Former NASA astronaut Garrett Reisman says he feared he was going to drown during a spacewalk, when a malfunction threatened to fill his spacesuit helmet with water.
"Astronaut Tip #217: Make sure your bite valve is firmly attached to your water bag straw," he tweeted this week. "When I saw mine float by INSIDE my helmet I was less than thrilled at the thought of becoming the first astronaut to drown during a spacewalk."
According to NASA documentation, its spacesuits contain a drinking bag that astronauts can access by biting down on a tube.
Needless to say, though, Reisman survived to tell the tale. He left NASA in 2011 for a position at SpaceX, where he's still an adviser, and he now teaches astronautical engineering at the University of Southern California.
"Fortunately, the surface tension proved to be enough to keep the majority of the water in the bag," he added.
Though Reisman appears never to have spoken previously about the harrowing experience, he's not the only astronaut to experience a near-drowning space.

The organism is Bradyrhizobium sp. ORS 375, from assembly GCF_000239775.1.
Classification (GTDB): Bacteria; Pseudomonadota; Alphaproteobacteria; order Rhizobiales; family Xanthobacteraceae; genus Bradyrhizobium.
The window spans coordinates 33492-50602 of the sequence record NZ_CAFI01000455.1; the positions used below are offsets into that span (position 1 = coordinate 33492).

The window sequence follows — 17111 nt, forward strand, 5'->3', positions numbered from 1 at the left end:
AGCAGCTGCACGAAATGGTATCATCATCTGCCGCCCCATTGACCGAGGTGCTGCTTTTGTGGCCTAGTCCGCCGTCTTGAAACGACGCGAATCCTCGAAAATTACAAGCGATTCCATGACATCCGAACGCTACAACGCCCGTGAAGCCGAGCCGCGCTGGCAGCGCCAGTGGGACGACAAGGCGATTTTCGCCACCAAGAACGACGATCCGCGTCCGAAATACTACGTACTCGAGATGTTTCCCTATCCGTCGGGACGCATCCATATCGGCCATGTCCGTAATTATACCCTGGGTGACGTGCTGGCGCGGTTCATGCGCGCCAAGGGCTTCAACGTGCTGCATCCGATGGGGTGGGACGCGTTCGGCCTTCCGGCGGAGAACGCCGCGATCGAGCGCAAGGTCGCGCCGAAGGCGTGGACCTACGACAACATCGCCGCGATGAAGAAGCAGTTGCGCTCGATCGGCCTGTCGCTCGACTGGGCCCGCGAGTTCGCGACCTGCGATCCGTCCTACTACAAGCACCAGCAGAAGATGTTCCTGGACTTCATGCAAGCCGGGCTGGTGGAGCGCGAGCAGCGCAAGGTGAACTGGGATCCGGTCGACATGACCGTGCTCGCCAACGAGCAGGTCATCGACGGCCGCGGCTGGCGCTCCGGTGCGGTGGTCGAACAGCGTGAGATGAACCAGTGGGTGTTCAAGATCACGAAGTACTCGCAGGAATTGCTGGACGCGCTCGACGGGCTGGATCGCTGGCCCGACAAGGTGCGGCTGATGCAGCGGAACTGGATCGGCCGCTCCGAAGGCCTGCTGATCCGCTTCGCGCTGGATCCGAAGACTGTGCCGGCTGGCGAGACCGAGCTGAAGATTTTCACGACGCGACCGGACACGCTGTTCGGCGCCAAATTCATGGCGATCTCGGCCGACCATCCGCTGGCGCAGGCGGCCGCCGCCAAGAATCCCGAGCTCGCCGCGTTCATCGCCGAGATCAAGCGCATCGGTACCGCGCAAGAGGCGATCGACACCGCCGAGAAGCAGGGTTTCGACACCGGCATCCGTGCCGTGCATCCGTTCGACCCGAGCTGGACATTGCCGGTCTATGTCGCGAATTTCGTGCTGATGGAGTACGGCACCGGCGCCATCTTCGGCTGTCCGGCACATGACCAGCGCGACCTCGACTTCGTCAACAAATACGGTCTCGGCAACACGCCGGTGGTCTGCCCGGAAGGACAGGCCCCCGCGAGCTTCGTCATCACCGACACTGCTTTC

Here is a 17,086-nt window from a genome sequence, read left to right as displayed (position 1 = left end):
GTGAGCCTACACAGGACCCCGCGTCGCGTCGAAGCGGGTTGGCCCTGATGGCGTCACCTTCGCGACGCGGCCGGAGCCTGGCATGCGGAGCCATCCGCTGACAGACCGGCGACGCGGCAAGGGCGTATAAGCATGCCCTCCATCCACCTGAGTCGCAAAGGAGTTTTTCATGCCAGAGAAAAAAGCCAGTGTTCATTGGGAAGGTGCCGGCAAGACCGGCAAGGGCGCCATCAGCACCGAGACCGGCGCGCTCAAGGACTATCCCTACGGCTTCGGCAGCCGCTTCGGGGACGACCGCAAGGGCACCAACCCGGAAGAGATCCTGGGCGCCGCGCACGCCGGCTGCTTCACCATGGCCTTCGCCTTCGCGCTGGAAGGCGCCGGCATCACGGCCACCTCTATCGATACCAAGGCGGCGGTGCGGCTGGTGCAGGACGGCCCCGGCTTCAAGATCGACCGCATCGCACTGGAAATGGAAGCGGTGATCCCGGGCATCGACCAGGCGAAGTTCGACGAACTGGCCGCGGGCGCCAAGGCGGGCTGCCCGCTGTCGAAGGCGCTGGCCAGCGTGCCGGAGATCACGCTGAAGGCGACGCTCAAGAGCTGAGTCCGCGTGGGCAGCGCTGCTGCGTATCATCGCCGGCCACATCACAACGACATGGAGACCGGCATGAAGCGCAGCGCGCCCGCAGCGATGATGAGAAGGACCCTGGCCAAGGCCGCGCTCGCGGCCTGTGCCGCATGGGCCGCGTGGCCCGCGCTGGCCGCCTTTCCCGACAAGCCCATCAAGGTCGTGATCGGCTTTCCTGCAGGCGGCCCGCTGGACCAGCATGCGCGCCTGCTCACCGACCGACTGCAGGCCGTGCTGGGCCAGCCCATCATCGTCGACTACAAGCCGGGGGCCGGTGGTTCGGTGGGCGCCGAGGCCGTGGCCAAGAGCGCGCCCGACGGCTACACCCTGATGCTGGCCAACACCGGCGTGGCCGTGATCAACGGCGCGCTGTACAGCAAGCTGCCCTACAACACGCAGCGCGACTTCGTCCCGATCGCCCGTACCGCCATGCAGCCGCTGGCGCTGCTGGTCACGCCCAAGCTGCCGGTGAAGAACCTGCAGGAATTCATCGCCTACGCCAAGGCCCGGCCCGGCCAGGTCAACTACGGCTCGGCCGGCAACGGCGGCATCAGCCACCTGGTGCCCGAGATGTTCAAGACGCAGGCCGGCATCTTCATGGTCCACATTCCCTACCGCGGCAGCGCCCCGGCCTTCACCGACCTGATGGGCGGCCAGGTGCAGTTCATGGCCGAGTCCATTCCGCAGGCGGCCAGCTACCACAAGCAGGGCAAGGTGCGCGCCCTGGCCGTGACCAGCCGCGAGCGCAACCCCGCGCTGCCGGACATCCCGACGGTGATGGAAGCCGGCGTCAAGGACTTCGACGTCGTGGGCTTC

During a 2013 spacewalk with NASA astronaut Chris Cassidy, Italian astronaut Luca Parmitano's drinking bag also started to leak into his suit — this time, it seems, even more severely.
As Parmitano's helmet filled with water, he
"I started going back to the airlock and the water kept trickling," Parmitano recalled. "It completely covered my eyes and my nose. It was really hard to see. I couldn't hear anything. It was really hard to communicate. I went back using just memory, basically going back to the airlock until I found it."
NASA was alarmed by the incident, eventually issuing a full report.
"I would say of all the EVA issues we've encountered to date, this is probably the most serious one that we've encountered," a NASA spokesperson said of the incident in 2014. "I don't know of any other failures that have had this potential hazard associated with them."
It's not clear specifically which spacewalk Reisman was on when disaster nearly struck. According to NASA, he took part in three spacewalks between 2008 and 2010 totaling more than 21 hours.
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